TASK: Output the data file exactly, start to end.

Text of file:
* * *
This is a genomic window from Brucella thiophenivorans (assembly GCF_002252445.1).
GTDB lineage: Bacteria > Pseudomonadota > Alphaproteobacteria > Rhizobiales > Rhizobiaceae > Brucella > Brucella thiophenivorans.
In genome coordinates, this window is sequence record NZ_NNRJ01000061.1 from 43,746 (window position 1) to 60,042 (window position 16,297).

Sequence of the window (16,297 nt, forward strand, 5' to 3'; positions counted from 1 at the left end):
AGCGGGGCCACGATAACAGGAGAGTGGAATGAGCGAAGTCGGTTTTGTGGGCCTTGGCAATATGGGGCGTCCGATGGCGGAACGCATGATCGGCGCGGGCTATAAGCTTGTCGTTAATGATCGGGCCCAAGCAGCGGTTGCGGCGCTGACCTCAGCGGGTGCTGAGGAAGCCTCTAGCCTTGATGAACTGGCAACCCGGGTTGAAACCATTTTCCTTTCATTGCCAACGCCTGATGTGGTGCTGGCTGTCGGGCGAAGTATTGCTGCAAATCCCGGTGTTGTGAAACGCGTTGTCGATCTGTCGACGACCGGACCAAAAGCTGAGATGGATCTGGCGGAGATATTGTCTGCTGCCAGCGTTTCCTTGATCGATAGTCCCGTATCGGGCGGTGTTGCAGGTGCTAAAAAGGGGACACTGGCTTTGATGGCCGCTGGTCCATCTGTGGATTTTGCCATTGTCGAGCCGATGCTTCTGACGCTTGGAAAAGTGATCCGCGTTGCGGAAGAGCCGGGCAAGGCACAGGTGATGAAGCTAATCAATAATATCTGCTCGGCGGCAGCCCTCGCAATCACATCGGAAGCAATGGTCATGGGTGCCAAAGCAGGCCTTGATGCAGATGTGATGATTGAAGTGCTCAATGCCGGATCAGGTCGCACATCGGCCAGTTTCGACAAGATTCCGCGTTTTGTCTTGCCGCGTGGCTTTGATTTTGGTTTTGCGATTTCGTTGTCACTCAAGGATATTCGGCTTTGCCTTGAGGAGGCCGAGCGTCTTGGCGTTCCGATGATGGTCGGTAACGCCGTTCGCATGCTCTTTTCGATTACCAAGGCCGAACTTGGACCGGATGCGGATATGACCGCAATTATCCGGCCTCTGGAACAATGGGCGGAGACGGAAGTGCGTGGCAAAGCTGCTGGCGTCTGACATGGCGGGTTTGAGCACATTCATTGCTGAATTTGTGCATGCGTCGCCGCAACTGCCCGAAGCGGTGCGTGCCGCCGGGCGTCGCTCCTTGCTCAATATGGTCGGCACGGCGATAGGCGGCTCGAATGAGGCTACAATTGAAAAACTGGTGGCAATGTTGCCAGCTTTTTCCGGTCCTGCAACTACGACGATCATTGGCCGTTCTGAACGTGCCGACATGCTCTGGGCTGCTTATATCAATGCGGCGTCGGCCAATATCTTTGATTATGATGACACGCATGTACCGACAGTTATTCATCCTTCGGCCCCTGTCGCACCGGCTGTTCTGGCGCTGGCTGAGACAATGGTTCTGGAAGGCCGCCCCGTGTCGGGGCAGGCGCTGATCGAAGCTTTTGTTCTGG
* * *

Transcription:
This is a genomic window from Brucella thiophenivorans (assembly GCF_002252445.1).
GTDB lineage: Bacteria > Pseudomonadota > Alphaproteobacteria > Rhizobiales > Rhizobiaceae > Brucella > Brucella thiophenivorans.
In genome coordinates, this window is sequence record NZ_NNRJ01000061.1 from 43,746 (window position 1) to 60,042 (window position 16,297).

Sequence of the window (16,297 nt, forward strand, 5' to 3'; positions counted from 1 at the left end):
AGCGGGGCCACGATAACAGGAGAGTGGAATGAGCGAAGTCGGTTTTGTGGGCCTTGGCAATATGGGGCGTCCGATGGCGGAACGCATGATCGGCGCGGGCTATAAGCTTGTCGTTAATGATCGGGCCCAAGCAGCGGTTGCGGCGCTGACCTCAGCGGGTGCTGAGGAAGCCTCTAGCCTTGATGAACTGGCAACCCGGGTTGAAACCATTTTCCTTTCATTGCCAACGCCTGATGTGGTGCTGGCTGTCGGGCGAAGTATTGCTGCAAATCCCGGTGTTGTGAAACGCGTTGTCGATCTGTCGACGACCGGACCAAAAGCTGAGATGGATCTGGCGGAGATATTGTCTGCTGCCAGCGTTTCCTTGATCGATAGTCCCGTATCGGGCGGTGTTGCAGGTGCTAAAAAGGGGACACTGGCTTTGATGGCCGCTGGTCCATCTGTGGATTTTGCCATTGTCGAGCCGATGCTTCTGACGCTTGGAAAAGTGATCCGCGTTGCGGAAGAGCCGGGCAAGGCACAGGTGATGAAGCTAATCAATAATATCTGCTCGGCGGCAGCCCTCGCAATCACATCGGAAGCAATGGTCATGGGTGCCAAAGCAGGCCTTGATGCAGATGTGATGATTGAAGTGCTCAATGCCGGATCAGGTCGCACATCGGCCAGTTTCGACAAGATTCCGCGTTTTGTCTTGCCGCGTGGCTTTGATTTTGGTTTTGCGATTTCGTTGTCACTCAAGGATATTCGGCTTTGCCTTGAGGAGGCCGAGCGTCTTGGCGTTCCGATGATGGTCGGTAACGCCGTTCGCATGCTCTTTTCGATTACCAAGGCCGAACTTGGACCGGATGCGGATATGACCGCAATTATCCGGCCTCTGGAACAATGGGCGGAGACGGAAGTGCGTGGCAAAGCTGCTGGCGTCTGACATGGCGGGTTTGAGCACATTCATTGCTGAATTTGTGCATGCGTCGCCGCAACTGCCCGAAGCGGTGCGTGCCGCCGGGCGTCGCTCCTTGCTCAATATGGTCGGCACGGCGATAGGCGGCTCGAATGAGGCTACAATTGAAAAACTGGTGGCAATGTTGCCAGCTTTTTCCGGTCCTGCAACTACGACGATCATTGGCCGTTCTGAACGTGCCGACATGCTCTGGGCTGCTTATATCAATGCGGCGTCGGCCAATATCTTTGATTATGATGACACGCATGTACCGACAGTTATTCATCCTTCGGCCCCTGTCGCACCGGCTGTTCTGGCGCTGGCTGAGACAATGGTTCTGGAAGGCCGCCCCGTGTCGGGGCAGGCGCTGATCGAAGCTTTTGTTCTGG